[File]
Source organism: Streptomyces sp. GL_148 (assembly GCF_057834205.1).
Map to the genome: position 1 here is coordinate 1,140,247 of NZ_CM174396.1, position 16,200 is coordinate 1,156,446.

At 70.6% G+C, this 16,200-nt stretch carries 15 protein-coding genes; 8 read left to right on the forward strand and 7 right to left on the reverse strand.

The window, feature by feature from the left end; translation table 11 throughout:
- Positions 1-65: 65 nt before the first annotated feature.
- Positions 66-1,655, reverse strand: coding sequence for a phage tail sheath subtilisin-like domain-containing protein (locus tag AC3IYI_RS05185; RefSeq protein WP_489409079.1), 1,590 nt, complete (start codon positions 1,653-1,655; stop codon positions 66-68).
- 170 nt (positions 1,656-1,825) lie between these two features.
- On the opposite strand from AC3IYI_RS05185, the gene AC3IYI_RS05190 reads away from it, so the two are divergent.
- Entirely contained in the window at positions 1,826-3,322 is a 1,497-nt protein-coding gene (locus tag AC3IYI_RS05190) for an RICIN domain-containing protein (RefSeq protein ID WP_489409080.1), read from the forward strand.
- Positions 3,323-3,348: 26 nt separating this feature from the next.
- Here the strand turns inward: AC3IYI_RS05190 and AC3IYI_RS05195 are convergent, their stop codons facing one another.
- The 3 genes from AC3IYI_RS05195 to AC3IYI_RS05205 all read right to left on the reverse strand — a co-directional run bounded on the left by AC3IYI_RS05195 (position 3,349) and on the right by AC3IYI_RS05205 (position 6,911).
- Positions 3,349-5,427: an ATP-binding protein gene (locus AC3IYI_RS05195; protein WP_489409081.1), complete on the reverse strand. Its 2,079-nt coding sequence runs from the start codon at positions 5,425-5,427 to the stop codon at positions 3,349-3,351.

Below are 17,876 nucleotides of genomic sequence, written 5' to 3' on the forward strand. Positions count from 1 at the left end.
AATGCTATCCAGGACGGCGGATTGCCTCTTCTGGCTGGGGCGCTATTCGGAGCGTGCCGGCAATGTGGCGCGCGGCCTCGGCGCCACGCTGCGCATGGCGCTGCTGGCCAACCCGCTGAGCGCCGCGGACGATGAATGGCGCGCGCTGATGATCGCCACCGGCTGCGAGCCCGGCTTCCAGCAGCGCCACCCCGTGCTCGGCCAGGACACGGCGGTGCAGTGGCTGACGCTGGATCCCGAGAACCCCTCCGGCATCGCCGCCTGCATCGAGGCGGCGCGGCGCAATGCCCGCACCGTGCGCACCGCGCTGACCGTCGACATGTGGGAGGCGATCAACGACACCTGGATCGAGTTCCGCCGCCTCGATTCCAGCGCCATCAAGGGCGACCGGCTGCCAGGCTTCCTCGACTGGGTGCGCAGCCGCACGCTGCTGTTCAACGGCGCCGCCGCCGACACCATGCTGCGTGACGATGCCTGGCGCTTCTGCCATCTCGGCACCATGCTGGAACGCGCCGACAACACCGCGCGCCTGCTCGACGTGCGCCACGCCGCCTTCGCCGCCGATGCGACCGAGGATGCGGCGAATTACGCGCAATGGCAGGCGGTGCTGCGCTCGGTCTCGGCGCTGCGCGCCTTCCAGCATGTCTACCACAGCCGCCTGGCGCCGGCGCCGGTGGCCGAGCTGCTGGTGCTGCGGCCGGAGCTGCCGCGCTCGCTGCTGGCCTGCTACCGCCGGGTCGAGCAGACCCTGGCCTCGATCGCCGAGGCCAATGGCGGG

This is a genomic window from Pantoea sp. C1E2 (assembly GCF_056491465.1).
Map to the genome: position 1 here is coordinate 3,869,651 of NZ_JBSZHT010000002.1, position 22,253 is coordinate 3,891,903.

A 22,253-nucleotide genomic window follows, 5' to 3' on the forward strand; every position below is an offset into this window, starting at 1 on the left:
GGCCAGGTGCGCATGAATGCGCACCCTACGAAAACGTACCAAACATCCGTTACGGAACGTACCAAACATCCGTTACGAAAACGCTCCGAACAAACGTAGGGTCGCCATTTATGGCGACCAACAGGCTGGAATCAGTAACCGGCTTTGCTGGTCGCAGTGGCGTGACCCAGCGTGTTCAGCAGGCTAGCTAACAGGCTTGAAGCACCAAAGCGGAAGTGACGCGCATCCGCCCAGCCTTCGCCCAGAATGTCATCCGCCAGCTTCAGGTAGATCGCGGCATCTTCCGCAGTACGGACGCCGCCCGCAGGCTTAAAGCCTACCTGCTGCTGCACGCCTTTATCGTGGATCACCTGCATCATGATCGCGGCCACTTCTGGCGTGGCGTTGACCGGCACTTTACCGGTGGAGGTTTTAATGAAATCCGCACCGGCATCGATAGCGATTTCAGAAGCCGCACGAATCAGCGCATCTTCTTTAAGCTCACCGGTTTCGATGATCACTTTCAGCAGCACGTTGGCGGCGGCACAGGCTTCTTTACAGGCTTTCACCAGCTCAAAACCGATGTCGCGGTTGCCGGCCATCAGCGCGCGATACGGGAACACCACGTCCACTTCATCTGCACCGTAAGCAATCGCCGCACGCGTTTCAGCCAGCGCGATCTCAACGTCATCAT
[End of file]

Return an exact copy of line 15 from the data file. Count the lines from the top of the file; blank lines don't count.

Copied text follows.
AATGCTATCCAGGACGGCGGATTGCCTCTTCTGGCTGGGGCGCTATTCGGAGCGTGCCGGCAATGTGGCGCGCGGCCTCGGCGCCACGCTGCGCATGGCGCTGCTGGCCAACCCGCTGAGCGCCGCGGACGATGAATGGCGCGCGCTGATGATCGCCACCGGCTGCGAGCCCGGCTTCCAGCAGCGCCACCCCGTGCTCGGCCAGGACACGGCGGTGCAGTGGCTGACGCTGGATCCCGAGAACCCCTCCGGCATCGCCGCCTGCATCGAGGCGGCGCGGCGCAATGCCCGCACCGTGCGCACCGCGCTGACCGTCGACATGTGGGAGGCGATCAACGACACCTGGATCGAGTTCCGCCGCCTCGATTCCAGCGCCATCAAGGGCGACCGGCTGCCAGGCTTCCTCGACTGGGTGCGCAGCCGCACGCTGCTGTTCAACGGCGCCGCCGCCGACACCATGCTGCGTGACGATGCCTGGCGCTTCTGCCATCTCGGCACCATGCTGGAACGCGCCGACAACACCGCGCGCCTGCTCGACGTGCGCCACGCCGCCTTCGCCGCCGATGCGACCGAGGATGCGGCGAATTACGCGCAATGGCAGGCGGTGCTGCGCTCGGTCTCGGCGCTGCGCGCCTTCCAGCATGTCTACCACAGCCGCCTGGCGCCGGCGCCGGTGGCCGAGCTGCTGGTGCTGCGGCCGGAGCTGCCGCGCTCGCTGCTGGCCTGCTACCGCCGGGTCGAGCAGACCCTGGCCTCGATCGCCGAGGCCAATGGCGGG